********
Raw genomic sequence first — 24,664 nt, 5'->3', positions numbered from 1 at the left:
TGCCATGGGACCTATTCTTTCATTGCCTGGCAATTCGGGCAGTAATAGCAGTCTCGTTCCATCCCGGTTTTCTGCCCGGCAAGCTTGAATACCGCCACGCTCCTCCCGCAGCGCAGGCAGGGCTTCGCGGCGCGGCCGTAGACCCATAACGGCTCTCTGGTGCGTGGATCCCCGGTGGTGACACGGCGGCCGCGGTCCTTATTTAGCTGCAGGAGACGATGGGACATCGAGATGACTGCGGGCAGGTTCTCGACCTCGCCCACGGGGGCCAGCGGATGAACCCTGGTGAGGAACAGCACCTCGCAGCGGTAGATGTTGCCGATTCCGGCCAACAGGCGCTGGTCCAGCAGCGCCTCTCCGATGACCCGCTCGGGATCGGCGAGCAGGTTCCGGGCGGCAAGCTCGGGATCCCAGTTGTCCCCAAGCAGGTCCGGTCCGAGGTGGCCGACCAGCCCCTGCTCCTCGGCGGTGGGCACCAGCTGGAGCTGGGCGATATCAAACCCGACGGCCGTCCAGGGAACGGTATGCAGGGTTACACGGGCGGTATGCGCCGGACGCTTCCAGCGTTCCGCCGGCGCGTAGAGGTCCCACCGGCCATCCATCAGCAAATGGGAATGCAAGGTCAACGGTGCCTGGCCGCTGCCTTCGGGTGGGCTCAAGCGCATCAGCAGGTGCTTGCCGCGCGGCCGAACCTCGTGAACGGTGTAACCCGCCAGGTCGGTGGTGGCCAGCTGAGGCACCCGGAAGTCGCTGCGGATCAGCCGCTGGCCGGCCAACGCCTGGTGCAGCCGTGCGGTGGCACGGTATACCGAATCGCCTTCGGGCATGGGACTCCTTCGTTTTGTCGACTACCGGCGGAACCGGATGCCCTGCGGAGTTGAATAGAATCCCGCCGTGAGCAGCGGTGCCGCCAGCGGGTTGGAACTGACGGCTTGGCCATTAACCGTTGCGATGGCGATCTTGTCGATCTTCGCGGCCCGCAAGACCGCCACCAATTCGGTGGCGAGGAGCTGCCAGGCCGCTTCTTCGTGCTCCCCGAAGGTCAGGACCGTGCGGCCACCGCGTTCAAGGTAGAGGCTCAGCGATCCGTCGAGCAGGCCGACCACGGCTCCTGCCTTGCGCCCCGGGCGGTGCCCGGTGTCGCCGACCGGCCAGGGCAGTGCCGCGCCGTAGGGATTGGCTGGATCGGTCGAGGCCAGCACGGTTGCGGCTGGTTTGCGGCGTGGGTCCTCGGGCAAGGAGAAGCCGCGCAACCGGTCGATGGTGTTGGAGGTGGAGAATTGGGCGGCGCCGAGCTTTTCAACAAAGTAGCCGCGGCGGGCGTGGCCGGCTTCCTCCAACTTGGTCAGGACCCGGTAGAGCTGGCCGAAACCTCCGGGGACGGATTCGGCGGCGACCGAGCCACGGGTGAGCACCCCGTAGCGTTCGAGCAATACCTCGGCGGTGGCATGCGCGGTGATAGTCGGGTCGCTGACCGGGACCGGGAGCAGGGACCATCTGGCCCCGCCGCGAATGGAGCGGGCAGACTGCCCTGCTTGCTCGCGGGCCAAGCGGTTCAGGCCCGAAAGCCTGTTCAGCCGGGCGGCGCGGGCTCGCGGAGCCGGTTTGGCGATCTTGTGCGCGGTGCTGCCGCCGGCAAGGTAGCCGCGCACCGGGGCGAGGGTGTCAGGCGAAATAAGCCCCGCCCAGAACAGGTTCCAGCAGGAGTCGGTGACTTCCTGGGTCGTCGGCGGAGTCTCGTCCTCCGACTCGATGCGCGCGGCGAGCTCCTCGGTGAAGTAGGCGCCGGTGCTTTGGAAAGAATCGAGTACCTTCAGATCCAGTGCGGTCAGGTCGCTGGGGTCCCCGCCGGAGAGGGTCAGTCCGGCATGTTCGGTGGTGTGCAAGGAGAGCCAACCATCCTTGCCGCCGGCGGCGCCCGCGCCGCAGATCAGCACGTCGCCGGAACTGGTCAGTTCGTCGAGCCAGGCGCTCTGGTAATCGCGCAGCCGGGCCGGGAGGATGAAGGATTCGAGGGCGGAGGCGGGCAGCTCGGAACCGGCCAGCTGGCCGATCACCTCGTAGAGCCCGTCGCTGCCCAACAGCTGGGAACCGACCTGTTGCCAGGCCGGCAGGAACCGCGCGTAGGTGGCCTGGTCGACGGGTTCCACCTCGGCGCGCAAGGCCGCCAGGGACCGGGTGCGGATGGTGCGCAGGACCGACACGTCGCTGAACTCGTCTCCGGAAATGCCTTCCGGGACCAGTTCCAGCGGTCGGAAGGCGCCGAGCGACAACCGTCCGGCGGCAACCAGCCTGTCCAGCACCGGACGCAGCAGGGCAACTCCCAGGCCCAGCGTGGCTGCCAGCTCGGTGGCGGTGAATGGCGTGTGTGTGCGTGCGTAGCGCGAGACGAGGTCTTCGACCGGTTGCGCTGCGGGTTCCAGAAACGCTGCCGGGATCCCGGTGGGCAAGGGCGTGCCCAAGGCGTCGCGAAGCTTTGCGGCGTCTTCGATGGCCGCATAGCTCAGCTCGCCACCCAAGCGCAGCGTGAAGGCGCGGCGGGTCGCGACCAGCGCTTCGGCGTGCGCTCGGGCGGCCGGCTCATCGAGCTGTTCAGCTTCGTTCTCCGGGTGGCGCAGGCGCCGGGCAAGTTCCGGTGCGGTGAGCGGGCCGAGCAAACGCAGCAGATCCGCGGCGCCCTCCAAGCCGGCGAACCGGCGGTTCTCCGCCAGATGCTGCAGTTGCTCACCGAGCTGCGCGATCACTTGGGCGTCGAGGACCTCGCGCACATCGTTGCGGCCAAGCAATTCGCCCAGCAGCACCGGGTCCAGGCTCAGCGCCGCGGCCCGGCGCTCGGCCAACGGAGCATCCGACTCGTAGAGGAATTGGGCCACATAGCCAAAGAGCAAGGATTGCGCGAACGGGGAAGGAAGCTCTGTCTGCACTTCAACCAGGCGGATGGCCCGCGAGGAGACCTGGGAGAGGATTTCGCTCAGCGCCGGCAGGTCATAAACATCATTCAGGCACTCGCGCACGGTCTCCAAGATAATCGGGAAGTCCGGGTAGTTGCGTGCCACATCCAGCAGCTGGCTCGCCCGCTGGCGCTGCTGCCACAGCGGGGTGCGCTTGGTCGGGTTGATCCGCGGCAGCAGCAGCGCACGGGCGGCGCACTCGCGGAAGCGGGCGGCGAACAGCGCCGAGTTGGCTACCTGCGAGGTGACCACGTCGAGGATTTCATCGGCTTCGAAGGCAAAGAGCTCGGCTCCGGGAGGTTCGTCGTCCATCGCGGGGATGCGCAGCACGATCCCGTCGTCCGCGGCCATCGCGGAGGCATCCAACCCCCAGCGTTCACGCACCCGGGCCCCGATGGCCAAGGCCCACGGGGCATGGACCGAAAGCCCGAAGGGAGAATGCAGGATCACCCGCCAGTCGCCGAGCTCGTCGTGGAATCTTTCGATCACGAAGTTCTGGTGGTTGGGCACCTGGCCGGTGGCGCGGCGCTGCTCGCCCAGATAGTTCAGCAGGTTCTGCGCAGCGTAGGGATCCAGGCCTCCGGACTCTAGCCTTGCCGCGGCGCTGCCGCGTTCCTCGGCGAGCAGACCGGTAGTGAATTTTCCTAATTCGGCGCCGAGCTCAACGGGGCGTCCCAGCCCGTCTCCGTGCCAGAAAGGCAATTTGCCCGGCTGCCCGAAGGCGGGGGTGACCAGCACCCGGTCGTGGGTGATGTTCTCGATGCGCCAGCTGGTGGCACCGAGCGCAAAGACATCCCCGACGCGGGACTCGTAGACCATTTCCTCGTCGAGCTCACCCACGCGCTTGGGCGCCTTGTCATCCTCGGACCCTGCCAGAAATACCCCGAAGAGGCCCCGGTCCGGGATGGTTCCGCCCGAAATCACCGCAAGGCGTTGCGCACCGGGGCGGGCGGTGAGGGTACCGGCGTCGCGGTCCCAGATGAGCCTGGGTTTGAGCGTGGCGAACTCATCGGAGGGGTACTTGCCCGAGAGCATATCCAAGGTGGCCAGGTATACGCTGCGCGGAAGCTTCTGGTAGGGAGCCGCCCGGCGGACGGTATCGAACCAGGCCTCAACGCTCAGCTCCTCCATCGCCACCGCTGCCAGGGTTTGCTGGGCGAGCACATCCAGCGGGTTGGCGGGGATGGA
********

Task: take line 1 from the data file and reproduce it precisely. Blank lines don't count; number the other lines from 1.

Raw genomic sequence first — 24,664 nt, 5'->3', positions numbered from 1 at the left: